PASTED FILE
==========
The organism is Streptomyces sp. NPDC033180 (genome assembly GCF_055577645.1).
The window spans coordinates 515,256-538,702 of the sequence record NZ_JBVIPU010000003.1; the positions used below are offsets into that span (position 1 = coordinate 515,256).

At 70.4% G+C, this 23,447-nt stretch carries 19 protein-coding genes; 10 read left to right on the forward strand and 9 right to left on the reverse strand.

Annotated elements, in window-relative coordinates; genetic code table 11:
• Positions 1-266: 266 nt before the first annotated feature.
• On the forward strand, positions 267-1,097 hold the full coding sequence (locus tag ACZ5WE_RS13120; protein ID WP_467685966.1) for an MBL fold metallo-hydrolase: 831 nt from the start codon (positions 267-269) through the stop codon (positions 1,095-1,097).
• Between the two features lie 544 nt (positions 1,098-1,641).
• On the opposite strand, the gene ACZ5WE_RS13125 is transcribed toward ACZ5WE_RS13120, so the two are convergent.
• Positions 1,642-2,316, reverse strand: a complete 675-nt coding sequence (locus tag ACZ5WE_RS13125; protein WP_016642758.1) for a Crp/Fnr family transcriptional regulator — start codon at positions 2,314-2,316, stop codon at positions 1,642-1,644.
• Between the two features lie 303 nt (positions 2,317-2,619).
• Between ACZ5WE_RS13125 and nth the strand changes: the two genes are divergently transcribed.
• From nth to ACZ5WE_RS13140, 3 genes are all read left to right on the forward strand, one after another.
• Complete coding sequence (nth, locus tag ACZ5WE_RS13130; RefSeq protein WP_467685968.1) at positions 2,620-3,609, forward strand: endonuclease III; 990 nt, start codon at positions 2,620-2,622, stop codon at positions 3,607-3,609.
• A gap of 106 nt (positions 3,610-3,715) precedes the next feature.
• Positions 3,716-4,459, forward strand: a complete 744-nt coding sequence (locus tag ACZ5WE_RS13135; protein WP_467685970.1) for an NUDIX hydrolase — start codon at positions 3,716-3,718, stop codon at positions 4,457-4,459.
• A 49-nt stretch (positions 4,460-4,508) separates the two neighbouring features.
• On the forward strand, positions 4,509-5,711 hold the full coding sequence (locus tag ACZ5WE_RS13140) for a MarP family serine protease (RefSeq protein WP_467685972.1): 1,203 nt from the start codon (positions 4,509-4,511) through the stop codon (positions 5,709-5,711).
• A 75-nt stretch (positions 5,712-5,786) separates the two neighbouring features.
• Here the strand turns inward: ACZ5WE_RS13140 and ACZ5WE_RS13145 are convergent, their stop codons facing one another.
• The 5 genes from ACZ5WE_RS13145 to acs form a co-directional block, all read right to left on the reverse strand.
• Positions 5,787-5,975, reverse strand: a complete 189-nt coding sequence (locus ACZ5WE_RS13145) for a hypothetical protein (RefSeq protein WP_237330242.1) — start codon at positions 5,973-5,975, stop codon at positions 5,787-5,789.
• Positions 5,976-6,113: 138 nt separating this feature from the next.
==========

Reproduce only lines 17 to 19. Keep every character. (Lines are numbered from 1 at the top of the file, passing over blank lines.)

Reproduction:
• On the forward strand, positions 4,509-5,711 hold the full coding sequence (locus tag ACZ5WE_RS13140) for a MarP family serine protease (RefSeq protein WP_467685972.1): 1,203 nt from the start codon (positions 4,509-4,511) through the stop codon (positions 5,709-5,711).
• A 75-nt stretch (positions 5,712-5,786) separates the two neighbouring features.
• Here the strand turns inward: ACZ5WE_RS13140 and ACZ5WE_RS13145 are convergent, their stop codons facing one another.